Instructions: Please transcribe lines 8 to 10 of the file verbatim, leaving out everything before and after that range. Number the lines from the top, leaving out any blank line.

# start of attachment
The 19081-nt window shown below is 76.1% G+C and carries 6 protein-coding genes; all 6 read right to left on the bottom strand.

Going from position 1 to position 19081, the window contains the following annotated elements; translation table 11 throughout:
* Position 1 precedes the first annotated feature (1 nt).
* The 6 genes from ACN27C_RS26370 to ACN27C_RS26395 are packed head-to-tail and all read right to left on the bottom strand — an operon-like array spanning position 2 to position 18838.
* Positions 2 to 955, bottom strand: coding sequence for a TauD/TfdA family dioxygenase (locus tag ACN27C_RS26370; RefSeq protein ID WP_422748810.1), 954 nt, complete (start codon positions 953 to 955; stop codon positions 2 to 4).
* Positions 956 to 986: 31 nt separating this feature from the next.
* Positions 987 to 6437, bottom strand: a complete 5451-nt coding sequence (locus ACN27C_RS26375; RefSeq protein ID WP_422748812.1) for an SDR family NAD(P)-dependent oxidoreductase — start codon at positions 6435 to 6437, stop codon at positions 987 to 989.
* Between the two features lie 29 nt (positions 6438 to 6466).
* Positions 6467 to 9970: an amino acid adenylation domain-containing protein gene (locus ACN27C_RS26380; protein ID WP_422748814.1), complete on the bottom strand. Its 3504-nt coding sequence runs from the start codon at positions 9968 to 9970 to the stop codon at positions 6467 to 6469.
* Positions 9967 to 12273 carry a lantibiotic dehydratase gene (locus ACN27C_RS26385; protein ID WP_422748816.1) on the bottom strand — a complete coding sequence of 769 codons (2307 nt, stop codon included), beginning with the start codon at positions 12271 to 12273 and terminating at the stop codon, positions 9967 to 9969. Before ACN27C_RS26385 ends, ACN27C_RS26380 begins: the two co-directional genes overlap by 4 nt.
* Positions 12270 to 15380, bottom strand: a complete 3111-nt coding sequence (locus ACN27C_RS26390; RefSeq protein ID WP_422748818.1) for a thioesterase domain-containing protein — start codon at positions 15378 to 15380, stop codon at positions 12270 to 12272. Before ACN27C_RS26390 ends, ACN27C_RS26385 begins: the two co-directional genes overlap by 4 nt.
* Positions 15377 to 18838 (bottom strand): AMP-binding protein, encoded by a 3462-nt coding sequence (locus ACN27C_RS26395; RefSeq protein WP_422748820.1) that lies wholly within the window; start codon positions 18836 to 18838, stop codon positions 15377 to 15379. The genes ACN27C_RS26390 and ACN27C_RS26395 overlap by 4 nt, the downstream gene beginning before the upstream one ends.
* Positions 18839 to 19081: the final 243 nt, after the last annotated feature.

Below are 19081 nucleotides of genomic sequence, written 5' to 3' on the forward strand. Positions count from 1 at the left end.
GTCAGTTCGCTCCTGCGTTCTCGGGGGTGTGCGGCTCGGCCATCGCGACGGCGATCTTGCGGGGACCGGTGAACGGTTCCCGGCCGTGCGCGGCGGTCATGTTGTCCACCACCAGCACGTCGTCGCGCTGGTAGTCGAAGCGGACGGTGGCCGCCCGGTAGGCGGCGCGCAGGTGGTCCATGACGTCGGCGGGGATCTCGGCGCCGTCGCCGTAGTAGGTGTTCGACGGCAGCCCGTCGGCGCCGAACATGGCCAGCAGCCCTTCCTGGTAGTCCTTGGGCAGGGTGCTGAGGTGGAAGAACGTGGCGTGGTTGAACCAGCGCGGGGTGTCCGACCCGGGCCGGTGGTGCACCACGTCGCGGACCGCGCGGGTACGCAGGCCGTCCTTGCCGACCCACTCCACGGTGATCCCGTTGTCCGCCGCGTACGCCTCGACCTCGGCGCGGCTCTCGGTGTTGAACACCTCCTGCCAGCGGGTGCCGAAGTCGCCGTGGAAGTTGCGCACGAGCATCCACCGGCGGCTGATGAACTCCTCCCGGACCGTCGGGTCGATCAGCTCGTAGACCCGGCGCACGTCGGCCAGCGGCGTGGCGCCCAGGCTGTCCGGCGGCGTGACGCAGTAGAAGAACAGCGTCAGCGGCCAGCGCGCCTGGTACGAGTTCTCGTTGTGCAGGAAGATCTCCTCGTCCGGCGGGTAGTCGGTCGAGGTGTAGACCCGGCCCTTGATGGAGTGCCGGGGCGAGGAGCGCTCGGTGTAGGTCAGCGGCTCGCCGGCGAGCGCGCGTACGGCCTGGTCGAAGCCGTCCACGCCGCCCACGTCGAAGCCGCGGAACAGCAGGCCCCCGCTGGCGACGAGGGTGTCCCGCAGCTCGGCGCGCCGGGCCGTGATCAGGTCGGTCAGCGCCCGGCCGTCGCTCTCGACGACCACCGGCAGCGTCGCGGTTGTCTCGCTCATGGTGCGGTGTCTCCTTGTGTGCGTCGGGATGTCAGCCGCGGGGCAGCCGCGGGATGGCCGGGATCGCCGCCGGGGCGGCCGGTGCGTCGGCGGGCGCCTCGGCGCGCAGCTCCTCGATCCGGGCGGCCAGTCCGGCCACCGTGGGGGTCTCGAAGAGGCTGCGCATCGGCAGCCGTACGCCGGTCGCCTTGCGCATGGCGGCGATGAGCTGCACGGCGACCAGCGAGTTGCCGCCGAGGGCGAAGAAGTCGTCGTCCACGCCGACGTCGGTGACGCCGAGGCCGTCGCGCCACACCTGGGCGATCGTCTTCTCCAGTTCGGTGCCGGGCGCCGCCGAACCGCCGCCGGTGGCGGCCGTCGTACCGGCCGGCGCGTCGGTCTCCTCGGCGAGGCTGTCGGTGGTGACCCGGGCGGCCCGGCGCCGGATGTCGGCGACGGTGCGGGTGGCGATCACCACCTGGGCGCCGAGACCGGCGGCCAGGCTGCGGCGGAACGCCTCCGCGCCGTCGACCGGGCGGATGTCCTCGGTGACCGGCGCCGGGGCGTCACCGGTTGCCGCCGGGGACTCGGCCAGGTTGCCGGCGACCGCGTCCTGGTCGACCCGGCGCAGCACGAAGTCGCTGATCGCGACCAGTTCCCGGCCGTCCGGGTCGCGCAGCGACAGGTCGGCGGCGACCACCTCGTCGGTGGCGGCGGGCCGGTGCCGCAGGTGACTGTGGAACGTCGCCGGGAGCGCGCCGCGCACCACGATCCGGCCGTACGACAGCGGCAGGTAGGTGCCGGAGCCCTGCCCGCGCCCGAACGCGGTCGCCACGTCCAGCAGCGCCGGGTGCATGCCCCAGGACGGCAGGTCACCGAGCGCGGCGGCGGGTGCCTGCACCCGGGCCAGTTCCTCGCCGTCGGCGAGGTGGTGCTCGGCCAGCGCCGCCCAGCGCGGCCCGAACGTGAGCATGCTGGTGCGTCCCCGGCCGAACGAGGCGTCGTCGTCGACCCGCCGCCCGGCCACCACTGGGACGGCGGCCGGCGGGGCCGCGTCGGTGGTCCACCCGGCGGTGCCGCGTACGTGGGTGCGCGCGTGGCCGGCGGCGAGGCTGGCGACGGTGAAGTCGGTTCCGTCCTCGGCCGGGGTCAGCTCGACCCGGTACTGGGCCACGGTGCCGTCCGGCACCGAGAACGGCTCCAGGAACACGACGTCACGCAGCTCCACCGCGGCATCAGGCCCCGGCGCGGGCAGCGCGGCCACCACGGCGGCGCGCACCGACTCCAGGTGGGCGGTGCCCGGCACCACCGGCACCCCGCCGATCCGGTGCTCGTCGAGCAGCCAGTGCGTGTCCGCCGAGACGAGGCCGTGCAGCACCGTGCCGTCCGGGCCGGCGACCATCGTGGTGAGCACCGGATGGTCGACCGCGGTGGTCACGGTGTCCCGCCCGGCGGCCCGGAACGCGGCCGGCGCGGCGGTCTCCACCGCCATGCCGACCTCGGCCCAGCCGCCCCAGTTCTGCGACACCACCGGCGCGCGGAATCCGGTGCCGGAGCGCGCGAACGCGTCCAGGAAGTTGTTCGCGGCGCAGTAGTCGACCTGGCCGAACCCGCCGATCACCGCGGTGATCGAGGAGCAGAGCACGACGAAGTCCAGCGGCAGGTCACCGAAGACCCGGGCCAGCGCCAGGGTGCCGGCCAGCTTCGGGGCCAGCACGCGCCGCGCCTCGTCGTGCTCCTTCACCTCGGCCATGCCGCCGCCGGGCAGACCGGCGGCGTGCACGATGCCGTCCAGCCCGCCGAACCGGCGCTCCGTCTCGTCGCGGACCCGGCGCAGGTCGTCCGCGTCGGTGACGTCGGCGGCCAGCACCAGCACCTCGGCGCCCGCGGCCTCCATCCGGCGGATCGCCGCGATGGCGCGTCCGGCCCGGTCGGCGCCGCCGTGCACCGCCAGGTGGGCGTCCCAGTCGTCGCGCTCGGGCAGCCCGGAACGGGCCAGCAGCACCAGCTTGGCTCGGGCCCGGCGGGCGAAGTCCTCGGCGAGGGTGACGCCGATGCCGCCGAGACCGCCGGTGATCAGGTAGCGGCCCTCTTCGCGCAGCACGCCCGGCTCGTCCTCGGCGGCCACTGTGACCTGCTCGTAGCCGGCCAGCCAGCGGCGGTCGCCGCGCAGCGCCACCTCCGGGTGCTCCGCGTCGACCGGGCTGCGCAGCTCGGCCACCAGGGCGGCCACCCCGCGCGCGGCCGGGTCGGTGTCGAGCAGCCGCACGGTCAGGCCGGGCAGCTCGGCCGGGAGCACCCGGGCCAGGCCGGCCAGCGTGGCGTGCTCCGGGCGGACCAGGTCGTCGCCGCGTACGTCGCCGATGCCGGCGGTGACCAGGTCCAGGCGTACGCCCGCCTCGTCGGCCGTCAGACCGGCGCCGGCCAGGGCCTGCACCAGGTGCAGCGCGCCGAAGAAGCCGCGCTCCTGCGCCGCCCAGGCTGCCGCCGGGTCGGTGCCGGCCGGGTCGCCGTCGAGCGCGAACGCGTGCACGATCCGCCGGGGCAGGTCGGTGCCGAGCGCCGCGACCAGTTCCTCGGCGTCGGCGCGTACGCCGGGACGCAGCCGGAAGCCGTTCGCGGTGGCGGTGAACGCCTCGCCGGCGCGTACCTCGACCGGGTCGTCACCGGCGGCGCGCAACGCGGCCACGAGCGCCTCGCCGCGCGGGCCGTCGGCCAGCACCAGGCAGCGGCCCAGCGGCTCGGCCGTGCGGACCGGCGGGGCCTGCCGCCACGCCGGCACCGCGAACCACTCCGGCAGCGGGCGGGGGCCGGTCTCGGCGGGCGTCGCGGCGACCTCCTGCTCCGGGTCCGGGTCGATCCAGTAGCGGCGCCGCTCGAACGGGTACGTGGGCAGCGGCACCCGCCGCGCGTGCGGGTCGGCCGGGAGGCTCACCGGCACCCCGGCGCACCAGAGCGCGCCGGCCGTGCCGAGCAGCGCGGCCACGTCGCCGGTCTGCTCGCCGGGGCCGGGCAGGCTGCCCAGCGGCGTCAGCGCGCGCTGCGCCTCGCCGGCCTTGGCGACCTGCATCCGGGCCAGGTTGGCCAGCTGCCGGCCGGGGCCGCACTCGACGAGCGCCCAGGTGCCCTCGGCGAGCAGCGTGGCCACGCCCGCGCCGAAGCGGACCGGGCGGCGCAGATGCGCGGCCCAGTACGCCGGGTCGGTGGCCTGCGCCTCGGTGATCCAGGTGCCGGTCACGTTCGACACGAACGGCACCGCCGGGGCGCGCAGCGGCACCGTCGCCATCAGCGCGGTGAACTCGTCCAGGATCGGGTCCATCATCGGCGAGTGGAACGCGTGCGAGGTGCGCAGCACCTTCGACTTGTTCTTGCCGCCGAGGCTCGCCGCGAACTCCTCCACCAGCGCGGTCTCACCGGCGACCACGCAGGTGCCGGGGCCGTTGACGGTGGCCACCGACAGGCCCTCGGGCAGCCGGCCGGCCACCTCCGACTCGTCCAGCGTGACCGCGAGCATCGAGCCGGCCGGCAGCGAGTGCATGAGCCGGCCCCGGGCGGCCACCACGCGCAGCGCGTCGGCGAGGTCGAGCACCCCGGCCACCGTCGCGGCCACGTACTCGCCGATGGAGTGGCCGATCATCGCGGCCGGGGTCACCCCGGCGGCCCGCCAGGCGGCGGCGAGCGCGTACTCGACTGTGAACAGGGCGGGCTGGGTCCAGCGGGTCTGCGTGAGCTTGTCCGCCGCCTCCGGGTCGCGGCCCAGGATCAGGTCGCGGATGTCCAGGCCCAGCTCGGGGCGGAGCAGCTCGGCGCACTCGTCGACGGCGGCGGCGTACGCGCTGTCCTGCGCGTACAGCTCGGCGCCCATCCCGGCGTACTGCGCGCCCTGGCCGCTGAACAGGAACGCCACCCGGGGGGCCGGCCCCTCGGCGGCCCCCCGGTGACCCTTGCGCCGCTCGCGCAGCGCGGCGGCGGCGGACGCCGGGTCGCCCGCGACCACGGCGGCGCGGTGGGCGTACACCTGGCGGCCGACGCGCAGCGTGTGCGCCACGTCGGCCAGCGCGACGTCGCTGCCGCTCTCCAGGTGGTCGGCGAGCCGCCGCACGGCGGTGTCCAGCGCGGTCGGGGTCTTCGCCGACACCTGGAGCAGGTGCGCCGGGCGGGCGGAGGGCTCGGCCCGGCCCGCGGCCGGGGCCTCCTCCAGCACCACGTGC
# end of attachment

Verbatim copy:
* Between the two features lie 29 nt (positions 6438 to 6466).
* Positions 6467 to 9970: an amino acid adenylation domain-containing protein gene (locus ACN27C_RS26380; protein ID WP_422748814.1), complete on the bottom strand. Its 3504-nt coding sequence runs from the start codon at positions 9968 to 9970 to the stop codon at positions 6467 to 6469.
* Positions 9967 to 12273 carry a lantibiotic dehydratase gene (locus ACN27C_RS26385; protein ID WP_422748816.1) on the bottom strand — a complete coding sequence of 769 codons (2307 nt, stop codon included), beginning with the start codon at positions 12271 to 12273 and terminating at the stop codon, positions 9967 to 9969. Before ACN27C_RS26385 ends, ACN27C_RS26380 begins: the two co-directional genes overlap by 4 nt.